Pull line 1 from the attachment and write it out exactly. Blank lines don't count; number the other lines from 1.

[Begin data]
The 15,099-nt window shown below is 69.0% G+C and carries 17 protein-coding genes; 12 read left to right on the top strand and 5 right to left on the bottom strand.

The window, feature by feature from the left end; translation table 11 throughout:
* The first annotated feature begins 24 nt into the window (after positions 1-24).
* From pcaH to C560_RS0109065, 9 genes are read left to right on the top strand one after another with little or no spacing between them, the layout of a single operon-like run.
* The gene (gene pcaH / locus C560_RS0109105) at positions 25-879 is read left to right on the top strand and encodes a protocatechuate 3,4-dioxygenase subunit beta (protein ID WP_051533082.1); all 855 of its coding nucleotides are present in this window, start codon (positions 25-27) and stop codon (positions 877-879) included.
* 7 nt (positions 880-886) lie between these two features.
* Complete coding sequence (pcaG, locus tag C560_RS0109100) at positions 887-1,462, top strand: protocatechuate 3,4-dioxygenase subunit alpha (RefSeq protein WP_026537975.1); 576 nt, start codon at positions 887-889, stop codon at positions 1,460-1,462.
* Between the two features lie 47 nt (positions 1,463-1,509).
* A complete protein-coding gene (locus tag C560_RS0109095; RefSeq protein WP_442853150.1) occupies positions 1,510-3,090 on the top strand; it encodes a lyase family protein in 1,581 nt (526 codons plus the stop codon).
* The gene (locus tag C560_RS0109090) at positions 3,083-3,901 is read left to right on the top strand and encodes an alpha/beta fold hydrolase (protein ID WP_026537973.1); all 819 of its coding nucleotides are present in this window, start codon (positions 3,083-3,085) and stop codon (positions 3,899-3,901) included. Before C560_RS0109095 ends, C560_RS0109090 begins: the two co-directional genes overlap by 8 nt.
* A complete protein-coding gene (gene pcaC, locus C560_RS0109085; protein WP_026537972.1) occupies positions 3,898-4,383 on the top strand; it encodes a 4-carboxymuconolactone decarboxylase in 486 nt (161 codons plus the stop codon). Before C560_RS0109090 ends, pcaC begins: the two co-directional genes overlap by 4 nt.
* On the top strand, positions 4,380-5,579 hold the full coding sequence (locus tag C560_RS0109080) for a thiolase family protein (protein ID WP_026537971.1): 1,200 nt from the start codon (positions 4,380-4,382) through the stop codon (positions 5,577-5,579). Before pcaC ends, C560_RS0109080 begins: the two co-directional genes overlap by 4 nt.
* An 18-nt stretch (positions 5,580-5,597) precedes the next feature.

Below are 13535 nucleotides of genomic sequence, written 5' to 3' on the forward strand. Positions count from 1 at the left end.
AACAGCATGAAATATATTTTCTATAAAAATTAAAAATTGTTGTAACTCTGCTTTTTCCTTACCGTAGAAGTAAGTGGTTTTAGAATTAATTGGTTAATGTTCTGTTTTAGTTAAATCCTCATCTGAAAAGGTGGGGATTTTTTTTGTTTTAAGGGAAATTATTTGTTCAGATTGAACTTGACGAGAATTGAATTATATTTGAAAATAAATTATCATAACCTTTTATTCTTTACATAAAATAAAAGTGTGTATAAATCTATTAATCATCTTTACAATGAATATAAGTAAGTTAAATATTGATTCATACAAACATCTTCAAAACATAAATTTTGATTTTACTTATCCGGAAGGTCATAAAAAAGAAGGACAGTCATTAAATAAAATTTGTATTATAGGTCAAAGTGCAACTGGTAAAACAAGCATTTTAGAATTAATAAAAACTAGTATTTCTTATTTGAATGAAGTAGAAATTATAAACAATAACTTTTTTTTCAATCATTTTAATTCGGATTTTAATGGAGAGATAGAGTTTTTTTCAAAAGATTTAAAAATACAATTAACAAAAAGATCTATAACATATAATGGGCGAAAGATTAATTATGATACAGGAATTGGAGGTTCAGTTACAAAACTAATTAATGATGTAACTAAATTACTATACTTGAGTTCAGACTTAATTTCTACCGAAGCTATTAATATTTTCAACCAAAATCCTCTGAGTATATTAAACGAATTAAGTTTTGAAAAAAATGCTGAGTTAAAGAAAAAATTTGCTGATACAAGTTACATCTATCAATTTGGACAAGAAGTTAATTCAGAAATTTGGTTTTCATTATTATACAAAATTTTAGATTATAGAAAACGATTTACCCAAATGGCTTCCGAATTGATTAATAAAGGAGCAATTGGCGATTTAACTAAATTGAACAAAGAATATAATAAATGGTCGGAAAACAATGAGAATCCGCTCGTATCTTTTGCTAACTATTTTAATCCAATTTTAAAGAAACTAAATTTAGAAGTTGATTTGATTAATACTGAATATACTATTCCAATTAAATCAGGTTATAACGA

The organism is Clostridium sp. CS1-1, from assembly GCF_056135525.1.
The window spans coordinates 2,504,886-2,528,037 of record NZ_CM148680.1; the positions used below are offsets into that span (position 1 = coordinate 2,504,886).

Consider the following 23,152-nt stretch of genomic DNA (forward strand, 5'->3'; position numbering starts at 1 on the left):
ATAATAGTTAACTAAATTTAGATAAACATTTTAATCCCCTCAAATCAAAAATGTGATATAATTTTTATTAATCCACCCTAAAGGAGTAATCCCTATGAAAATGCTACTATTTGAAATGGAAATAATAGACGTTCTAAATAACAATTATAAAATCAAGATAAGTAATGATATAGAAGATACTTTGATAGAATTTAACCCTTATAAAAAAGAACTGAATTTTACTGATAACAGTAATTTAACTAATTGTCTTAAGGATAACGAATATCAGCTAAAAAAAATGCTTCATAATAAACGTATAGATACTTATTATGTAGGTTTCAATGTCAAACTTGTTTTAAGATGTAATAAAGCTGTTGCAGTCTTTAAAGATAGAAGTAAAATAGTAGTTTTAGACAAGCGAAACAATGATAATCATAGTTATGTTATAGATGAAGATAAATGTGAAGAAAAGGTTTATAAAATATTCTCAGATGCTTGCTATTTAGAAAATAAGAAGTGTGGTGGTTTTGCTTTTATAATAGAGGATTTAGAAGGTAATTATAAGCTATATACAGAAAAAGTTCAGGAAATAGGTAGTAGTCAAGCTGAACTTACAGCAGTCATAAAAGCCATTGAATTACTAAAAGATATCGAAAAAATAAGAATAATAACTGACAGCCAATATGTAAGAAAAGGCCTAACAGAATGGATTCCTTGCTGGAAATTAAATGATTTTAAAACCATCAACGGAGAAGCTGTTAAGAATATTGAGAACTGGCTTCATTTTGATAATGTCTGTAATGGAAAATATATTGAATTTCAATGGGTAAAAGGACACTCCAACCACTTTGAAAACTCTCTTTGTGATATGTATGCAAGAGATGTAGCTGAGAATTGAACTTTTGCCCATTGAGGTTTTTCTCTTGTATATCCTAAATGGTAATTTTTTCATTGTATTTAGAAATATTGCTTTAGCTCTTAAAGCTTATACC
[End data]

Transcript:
The 15,099-nt window shown below is 69.0% G+C and carries 17 protein-coding genes; 12 read left to right on the top strand and 5 right to left on the bottom strand.